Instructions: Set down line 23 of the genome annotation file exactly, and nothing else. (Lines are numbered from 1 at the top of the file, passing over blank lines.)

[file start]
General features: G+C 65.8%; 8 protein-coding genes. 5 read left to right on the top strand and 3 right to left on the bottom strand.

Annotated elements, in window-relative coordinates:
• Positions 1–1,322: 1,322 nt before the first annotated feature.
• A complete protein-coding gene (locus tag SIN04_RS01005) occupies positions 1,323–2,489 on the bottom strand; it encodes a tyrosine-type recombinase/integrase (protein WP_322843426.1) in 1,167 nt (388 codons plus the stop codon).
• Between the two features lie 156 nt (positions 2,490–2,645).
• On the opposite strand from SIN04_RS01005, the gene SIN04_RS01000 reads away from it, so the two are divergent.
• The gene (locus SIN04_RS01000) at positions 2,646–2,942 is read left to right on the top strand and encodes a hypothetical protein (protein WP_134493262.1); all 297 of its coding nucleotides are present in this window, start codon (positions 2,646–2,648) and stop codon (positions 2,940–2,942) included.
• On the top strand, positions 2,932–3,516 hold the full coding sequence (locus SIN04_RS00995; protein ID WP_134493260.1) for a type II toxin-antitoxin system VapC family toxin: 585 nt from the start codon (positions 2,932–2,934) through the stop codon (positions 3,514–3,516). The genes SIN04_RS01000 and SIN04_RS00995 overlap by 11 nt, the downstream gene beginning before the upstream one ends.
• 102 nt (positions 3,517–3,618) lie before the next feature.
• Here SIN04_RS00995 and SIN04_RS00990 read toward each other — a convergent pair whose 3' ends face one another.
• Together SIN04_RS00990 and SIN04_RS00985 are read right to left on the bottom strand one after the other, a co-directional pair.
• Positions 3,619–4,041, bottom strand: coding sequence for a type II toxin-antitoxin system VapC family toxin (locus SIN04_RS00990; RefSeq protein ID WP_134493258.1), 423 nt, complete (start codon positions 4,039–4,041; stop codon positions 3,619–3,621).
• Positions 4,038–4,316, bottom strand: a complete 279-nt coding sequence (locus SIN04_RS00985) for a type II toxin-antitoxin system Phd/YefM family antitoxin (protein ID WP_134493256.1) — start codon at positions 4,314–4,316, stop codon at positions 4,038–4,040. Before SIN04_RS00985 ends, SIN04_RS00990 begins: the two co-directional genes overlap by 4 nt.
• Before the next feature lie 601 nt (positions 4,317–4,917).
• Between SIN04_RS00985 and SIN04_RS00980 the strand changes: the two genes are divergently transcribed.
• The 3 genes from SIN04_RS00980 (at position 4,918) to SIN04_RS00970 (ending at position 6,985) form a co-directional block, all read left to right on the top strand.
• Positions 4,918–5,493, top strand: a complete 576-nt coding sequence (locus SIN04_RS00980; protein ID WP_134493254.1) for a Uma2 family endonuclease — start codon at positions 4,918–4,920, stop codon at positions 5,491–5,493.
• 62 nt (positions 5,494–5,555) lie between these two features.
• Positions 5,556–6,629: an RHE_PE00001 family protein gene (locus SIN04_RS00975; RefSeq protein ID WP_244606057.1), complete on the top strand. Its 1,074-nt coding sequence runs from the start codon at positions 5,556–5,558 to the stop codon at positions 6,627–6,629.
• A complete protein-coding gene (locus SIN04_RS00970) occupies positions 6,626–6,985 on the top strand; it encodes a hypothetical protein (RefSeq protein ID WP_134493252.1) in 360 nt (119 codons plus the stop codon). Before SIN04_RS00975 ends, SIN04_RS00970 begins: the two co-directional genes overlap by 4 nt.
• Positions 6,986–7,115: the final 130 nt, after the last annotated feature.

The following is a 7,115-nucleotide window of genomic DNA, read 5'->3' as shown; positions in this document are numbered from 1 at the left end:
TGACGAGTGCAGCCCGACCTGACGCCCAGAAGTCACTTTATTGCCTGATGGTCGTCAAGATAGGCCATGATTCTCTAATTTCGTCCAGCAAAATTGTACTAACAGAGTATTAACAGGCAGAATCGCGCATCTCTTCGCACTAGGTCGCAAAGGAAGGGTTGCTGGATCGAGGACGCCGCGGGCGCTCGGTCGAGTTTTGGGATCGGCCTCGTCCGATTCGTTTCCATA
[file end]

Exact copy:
TGACGAGTGCAGCCCGACCTGACGCCCAGAAGTCACTTTATTGCCTGATGGTCGTCAAGATAGGCCATGATTCTCTAATTTCGTCCAGCAAAATTGTACTAACAGAGTATTAACAGGCAGAATCGCGCATCTCTTCGCACTAGGTCGCAAAGGAAGGGTTGCTGGATCGAGGACGCCGCGGGCGCTCGGTCGAGTTTTGGGATCGGCCTCGTCCGATTCGTTTCCATA